Claudia Robles-Gil is an emerging artist originally from Mexico City. Growing up between Mexico & the US led her to draw artistic inspiration from her time in both countries. During her years in Boston, she attended MassArt Studio classes and earn two honorable mentions in the Boston Globe Scholastic Art and Writing Awards. Claudia received her B.S. in Psychology from Tufts University in 2018. While at Tufts, Claudia attended the School of the Museum of Fine Arts (SMFA) & presented her work in several exhibitions and literary magazines based in Mexico City, Boston, and Munich, Germany. Most recently, her work was exhibited at Visionary Art Collective, Boston City Hall, and Kathryn Schulz Gallery in Cambridge, MA. In 2021, Claudia moved to NYC, where she is presently based. She continues her art training at the Art Students League of New York.
My artwork is best described as vibrant, colorful and a celebration of the natural world. I know, at heart, that being intuitively attuned to color and the grasp of nature on me is due to the impact that Mexico has made on me, as Mexico is a country bursting with color and deeply interconnected with Mother Earth. My paintings are rooted in this heritage, and often incorporate natural elements native to Mexico – like ‘cempasúchil’ flowers and tropical fruits – as well as human bodies in interaction with these natural elements. The inclusion of the female figure in my paintings represents my fascination with the feminine, with psychology and the human spirit, and the manifestation of different states of mind through our interplay with nature. I am simultaneously captivated by the ability to capture the essence of the mind and soul, as well as by the technical challenge of replicating the human figure and skin through paint. I hope through my art to continue using my imagination to explore my internal world and experiences, as well as increase viewers’ appreciation for the natural world and the awareness that we are as much part of it as it is part of us.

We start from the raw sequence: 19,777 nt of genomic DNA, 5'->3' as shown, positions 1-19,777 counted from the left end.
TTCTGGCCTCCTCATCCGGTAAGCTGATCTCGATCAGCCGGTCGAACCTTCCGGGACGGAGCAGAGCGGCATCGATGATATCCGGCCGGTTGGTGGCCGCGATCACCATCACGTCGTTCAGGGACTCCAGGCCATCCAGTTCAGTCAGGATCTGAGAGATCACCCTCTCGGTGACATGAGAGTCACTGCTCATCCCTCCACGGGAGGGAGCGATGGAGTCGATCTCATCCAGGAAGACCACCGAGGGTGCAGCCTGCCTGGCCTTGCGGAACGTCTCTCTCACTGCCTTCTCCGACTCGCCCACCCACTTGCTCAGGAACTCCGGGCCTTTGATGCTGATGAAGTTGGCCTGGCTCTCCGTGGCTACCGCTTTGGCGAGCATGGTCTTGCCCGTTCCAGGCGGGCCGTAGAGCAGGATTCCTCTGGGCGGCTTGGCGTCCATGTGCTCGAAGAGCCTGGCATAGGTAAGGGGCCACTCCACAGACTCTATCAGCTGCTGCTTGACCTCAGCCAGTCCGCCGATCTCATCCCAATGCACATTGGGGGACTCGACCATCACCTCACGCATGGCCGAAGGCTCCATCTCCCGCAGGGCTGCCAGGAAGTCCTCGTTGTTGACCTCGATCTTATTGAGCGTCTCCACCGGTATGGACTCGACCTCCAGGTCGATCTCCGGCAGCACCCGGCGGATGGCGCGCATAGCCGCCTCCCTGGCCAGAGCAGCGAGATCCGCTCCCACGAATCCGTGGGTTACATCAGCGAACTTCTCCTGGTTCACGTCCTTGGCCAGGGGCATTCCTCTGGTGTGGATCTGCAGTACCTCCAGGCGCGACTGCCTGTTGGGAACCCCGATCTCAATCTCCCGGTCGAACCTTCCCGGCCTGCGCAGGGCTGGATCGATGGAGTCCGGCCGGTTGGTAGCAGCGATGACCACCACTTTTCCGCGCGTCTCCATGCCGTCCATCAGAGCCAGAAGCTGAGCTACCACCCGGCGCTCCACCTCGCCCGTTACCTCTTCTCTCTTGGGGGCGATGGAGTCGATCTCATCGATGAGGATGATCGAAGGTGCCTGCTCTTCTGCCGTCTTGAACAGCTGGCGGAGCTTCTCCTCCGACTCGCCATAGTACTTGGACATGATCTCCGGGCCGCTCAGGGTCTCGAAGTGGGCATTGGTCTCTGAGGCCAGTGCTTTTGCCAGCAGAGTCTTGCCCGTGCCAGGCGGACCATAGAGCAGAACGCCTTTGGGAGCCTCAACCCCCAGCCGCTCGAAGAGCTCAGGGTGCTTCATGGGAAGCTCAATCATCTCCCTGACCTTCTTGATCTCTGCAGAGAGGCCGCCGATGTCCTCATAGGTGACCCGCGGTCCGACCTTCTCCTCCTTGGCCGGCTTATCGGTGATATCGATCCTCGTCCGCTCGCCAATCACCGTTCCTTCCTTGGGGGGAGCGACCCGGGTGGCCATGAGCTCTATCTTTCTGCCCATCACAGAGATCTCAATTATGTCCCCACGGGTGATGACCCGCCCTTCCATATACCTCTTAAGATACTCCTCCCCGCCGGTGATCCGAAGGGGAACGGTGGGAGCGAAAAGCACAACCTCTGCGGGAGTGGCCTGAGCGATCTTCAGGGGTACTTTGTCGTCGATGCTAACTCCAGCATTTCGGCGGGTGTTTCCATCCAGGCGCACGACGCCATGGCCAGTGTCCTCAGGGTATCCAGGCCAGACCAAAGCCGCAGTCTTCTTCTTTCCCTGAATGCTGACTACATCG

Altar de Muertos (Altar of the Dead), 2020
Oil on canvas, 40 x 40 inches
El Día de Muertos, or the Day of the Dead, is a vibrant Mexican tradition that—unlike its name would suggest—represents a celebration of life. It’s the day we remember our loved ones, not through a lens of absence—but through one of color, abundance, and joy. Today, our loved ones are no longer a fading echo, but they are alive and present. They are the vibrant, blooming cempazuchitl flowers; they are the juicy, sweet papayas on the altar; they are the flame in the candles, flickering and dancing… They are life, color, splendor, warmth, music, light, and love.
Through this painting, I explore Spinoza’s philosophy that ‘God is everything and everything is God’. In Spinoza’s view, God isn’t found through the endless rituals of organized religion, but rather in the beauty of the world around us – the majestic mountains, the rush of the ocean, the vibrance of flowers, the sky and moon and the brilliant stars. God is not a distant and untouchable, intimidating force, but it’s evident all around us – in nature, in animals, in the stars – and in ourselves.
El Dios de Spinoza (Spinoza’s God), 2022
Oil on canvas, 20 x 20 inches
Coctel de Mujer y Frutas (Fruit & Women Cocktail), 2020
Oil on Canvas, 62 x 58 inches
Coctel de Mujer y Frutas (Fruit & Women Cocktail) places the female body suspended and in interaction with a collection of floating tropical fruits. My intention was to experiment with and highlight the corporal, visceral nature of fruit and play with the idea of the female body as an intuitive, symbiotic extension of this natural cocktail.
‘Daydream’ explores the spontaneous nature of daydreams, how we spend much of our time with our vision clouded by our mental projections of the past and the future. This mind-wandering can cloud our ability to enjoy the beauty of the present moment, but it also spurs inspiration of a rich, colorful, dreamy inner world that we can let others into as we choose.
Oil & gold leaf on canvas, 40 x 40 inches
Oysters have always drawn me artistically: I love exploring their contrasting textures and colors through paint, and find them fascinating as organisms. It’s hard to grasp that something with such a tough, rock-like exterior is alive. I have enjoyed experimenting with different materials and techniques to recreate and accentuate their varied textures – their gooey, slimy interiors, the shine of the black membranes and perfectly parallel lines of the mantle, and the jagged and textured corners of their shells.
Get in touch